Clark Quinn's Learnings about Learning
(The Official Quinnovation blog)

31 August 2017

Evidence-based L&D

Clark @ 8:08 AM

Conducting ScienceEarlier this year, I wrote that L&D was a ‘Field of Dreamsindustry, running on a belief that “if you build it, it is good”.  There’s strong evidence that we’re not delivering on the needs of the organization. So what is a good basis for finding ways to support people in the moment and develop them over time?  We want to look to what research and theory tell us .  In short, I think L&D should be evidence-based.

What does the evidence say?  There are a number of places where we can look, but first we have to figure out what we can (and should) be doing.  I suggest that L&D isn’t doing near what it could and should, and what it is doing, it is doing badly.  So let’s start with that latter.

One thing L&D should be doing is making learning experiences that have organizational impact.  There’s evidence that organizations that measure impact, do better. There’s also evidence that there are principles on which to design learning that leads to better outcomes.  Yet, despite signups for the eLearning Manifesto, there’s still evidence that organizations aren’t following those principles, if extant elearning is any indication. Similarly, the number of L&D units actually measuring their impact on organizational metrics seems to be lagging those that, for instance, just use ‘smile sheets‘. And even those are done badly.

There’s also an argument that L&D could and should be considering performance support as well. There are certainly instances where, as I’ve heard it said (and I’m paraphrasing, I can’t find the original quote): “inside every course there’s a lean job aid waiting to get out”. Certainly, performance can improve with a job aid instead of training (c.f. Atul Gawande’s Checklist Manifesto).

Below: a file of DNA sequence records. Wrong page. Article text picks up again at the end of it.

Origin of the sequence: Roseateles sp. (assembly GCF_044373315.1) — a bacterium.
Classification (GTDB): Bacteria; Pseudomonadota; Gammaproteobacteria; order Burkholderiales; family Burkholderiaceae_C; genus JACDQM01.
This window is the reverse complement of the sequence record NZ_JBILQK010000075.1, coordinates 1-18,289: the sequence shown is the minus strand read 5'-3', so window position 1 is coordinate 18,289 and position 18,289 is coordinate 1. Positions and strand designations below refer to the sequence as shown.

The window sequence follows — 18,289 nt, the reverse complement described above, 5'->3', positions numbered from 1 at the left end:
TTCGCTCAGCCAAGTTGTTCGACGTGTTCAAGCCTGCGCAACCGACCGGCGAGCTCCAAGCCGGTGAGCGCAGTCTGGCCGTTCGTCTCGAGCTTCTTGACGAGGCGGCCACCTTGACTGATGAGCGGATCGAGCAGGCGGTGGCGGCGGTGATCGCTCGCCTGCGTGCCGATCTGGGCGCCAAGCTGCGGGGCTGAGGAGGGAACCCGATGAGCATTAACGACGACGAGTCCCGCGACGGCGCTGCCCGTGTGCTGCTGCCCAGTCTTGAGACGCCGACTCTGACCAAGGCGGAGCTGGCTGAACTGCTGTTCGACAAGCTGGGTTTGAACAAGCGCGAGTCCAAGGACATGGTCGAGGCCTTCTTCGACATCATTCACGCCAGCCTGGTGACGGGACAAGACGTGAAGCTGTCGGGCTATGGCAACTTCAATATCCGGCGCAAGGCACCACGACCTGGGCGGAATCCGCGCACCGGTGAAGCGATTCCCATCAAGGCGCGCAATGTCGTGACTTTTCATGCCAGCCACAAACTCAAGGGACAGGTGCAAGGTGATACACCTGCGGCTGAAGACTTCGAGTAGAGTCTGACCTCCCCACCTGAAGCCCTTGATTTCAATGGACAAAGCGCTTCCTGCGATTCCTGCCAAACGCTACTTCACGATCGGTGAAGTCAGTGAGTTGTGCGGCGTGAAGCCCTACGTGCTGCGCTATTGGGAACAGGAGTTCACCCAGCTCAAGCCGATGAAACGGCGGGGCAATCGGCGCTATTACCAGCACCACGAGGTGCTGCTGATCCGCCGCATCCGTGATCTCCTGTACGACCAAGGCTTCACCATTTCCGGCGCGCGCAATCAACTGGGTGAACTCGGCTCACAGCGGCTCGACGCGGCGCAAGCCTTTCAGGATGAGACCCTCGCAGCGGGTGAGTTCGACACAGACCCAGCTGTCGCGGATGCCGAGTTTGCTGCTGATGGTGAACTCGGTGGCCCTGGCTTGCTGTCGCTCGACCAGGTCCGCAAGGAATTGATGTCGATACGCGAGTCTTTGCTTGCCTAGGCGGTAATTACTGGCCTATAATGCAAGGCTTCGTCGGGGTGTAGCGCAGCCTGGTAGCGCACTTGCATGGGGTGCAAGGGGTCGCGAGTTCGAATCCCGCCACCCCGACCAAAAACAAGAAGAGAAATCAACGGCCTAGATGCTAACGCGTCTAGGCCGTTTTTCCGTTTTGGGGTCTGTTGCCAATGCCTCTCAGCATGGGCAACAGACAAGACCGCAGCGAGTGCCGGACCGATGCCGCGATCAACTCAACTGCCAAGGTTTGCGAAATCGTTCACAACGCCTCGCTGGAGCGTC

Further actions by L&D include facilitating communication and collaboration. Again, organizations that become learning organizations succeed better than those that don’t. The elements of a learning organization include the skills around working together and a culture where doing so can flourish.  We know what makes brainstorming work, and more.

In short, there’s a vast body of evidence about how to do things right. It’s time to become professionals, and pay attention. In that sense, we’re organizational learning engineers. While there may be a lack of evidence about the linkage between individual learning and organizational learning, we do know a lot about facilitating each.  And we should.  Are you ready?


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